There are obvious parallels to George R.R. Martin's Song of Ice and Fire, from the beginning of this story to the depth and sympathetic perspectives of each character, including the villains.

Political and military maneuvering abound in this story, and just when you think you know which cliche the author is about to follow, the plot gets turned on its ear, and the reader realizes that the ride is unpredictable as well as entertaining.

At times it lagged, particularly in the beginning, but such is the price of presenting characterization and the rich world the characters inhabit.

Definitely pick this one up if you like multifaceted villains, unexpected twists, and creativity from an author.
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on October 7, 2014
To say I enjoyed this book is a humongous understatement! The story, characters,setting and prose held me captive page after thrilling page. Not once did the author lose his mastery, and I watched events unfold as if I was there but also reading a history book about real people, battles, and places. Sword and sorcery fanatics, feed you addiction with this read. I would have added more stars if possible.
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on June 26, 2012
This book is somewhere between Dune (40th Anniversary Edition) (Dune Chronicles, Book 1) and A Song of Ice and Fire, Books 1-4 (A Game of Thrones / A Feast for Crows / A Storm of Swords / Clash of Kings), though not as smartly written. This is not meant negatively. It is entertaining fantasy, borrowing from classic themes. I am two books into the series and plan to finish off the trilogy, though the end of the second book was slightly anti-climatic as events I expected to take place here do not...

The characters all undergo metamorphosis and keep it feeling fresh.
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on June 15, 2008
***Spoiler Alert ***

My Acacian Journey - A review of both the book of CD and the book itself

Acacia has been an unusual experience for me. I began by first getting the unabridged version of the book from the library (all 23 disks), and listening to it nonstop during a two-day road trip. So I felt quite immersed in the story, but felt I was missing too much detail and nuance, due to having it read to me. I stopped listening at about disk 17, and decided to finish, instead, by reading the actual book. But "The Name of the Wind" became available at the library, so I spent the next few weeks reading that. I decided I'd begin Acacia (the book this time) from the beginning. That tells me I did enjoy the story, enough to read most of it all over again only 3 weeks after hearing it on disk. A few notes on this experience:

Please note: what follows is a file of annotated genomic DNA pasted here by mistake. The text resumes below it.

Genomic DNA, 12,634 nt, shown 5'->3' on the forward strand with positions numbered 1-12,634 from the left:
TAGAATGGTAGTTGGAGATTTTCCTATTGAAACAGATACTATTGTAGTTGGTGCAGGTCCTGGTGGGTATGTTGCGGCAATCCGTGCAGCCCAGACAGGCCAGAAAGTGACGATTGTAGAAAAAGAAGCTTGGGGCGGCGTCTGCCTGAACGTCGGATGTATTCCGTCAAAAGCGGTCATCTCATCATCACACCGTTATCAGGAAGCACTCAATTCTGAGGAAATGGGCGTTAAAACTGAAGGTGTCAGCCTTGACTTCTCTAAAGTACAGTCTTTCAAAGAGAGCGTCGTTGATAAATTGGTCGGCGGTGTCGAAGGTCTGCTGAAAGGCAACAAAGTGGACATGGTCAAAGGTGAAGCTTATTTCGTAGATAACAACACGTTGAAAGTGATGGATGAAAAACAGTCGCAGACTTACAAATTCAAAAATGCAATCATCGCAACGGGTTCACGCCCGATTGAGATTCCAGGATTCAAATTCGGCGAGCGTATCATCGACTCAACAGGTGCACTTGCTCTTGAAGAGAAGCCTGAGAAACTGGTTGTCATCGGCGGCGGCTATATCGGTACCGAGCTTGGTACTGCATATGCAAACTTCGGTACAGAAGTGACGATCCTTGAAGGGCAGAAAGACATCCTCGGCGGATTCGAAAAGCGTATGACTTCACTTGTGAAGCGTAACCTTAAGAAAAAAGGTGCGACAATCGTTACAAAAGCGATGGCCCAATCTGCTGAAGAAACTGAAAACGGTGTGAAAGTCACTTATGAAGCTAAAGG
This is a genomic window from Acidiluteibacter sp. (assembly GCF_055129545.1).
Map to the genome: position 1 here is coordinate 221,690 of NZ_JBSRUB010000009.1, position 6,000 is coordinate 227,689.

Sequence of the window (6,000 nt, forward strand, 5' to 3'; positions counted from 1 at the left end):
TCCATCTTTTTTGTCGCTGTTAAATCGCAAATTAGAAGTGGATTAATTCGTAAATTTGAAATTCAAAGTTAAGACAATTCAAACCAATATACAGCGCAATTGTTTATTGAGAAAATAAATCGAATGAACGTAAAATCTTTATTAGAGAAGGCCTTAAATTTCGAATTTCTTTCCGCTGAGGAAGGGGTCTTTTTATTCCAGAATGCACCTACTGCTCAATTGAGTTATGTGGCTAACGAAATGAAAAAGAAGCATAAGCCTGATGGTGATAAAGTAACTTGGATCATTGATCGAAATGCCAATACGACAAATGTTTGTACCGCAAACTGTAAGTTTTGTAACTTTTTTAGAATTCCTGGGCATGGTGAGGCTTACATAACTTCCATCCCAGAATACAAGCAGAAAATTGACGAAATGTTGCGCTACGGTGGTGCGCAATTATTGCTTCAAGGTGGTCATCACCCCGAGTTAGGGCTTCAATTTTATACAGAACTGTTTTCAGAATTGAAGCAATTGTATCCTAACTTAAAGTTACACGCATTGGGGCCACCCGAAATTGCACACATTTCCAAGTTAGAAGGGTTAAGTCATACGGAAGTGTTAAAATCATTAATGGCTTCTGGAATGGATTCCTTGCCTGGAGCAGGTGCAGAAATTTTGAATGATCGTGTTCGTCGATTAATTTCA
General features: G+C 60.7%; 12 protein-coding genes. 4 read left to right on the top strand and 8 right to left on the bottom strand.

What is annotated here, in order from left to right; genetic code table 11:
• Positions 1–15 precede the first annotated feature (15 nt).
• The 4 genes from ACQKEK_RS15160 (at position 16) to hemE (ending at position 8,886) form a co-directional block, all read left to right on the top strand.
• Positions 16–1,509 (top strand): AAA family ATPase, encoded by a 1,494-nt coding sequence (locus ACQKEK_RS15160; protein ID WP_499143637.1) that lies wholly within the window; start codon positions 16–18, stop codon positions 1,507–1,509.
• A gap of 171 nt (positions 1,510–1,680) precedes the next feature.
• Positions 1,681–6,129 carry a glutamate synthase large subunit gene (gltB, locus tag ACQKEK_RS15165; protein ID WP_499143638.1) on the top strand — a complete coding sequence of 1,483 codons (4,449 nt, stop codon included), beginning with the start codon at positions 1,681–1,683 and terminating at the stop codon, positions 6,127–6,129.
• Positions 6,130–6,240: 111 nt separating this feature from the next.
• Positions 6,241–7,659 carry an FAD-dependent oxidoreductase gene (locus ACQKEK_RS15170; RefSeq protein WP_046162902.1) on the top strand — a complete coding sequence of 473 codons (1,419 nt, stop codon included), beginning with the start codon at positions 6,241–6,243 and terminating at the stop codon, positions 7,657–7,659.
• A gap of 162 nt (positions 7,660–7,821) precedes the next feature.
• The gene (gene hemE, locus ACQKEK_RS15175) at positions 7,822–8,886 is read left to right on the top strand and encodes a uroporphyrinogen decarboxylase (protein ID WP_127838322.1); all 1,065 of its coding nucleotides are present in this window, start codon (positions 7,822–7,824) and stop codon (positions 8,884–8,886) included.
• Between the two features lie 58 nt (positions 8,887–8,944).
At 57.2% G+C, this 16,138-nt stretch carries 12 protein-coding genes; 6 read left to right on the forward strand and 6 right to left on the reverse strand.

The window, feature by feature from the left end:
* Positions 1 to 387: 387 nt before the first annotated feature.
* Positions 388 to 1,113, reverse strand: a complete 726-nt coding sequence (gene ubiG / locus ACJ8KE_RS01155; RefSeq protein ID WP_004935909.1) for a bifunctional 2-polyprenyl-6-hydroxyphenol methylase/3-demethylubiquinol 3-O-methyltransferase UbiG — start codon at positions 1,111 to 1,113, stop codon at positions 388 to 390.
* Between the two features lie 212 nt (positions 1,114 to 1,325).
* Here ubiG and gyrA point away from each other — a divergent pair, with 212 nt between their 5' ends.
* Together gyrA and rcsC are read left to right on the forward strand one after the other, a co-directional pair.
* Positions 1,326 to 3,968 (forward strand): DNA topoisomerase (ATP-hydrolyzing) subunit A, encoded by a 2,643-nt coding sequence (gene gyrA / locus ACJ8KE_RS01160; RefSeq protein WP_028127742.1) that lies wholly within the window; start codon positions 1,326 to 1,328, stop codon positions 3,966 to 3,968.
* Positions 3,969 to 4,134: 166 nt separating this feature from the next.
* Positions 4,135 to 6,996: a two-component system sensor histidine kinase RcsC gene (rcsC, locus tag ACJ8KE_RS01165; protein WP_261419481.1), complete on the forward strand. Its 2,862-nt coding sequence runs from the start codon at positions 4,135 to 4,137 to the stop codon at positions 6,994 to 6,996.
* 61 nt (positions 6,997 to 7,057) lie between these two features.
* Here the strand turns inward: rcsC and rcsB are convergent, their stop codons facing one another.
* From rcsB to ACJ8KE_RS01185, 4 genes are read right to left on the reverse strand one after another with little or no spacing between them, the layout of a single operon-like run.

Hearing the book first meant that I was familiar with how the strange names of people and places were pronounced. Most striking of all was the book's subtitle, "The War with the Mein." According to the reader, Mein is pronounced like "mean." Which goes against the rules for English, certainly. I assumed it was pronounced as the German word "mein,", that is, like the English word "mine." This seemed a bit wrong to me. Why make up a name that everyone is certain to mispronounce? And it seems rather hokey to call your bad guys the "Means". Reminds me of Yellow Submarine, except these guys weren't blue.

But it was really cool to see these words after hearing them read to me for 20 hours or so. Strange, but true. I really enjoyed reading it after hearing it. And this confirmed for me that you really do need to *read* a book. Having it read to you is not good enough, though it is entertaining when driving for 10 hours straight. But there's no stopping (as you can do when reading) to think about what someone has said, or what just happened. The reader just rolls on. So that's a limitation of the medium. Hitting the pause button would be much more disruptive of the fictive dream than simply looking up from the page and thinking.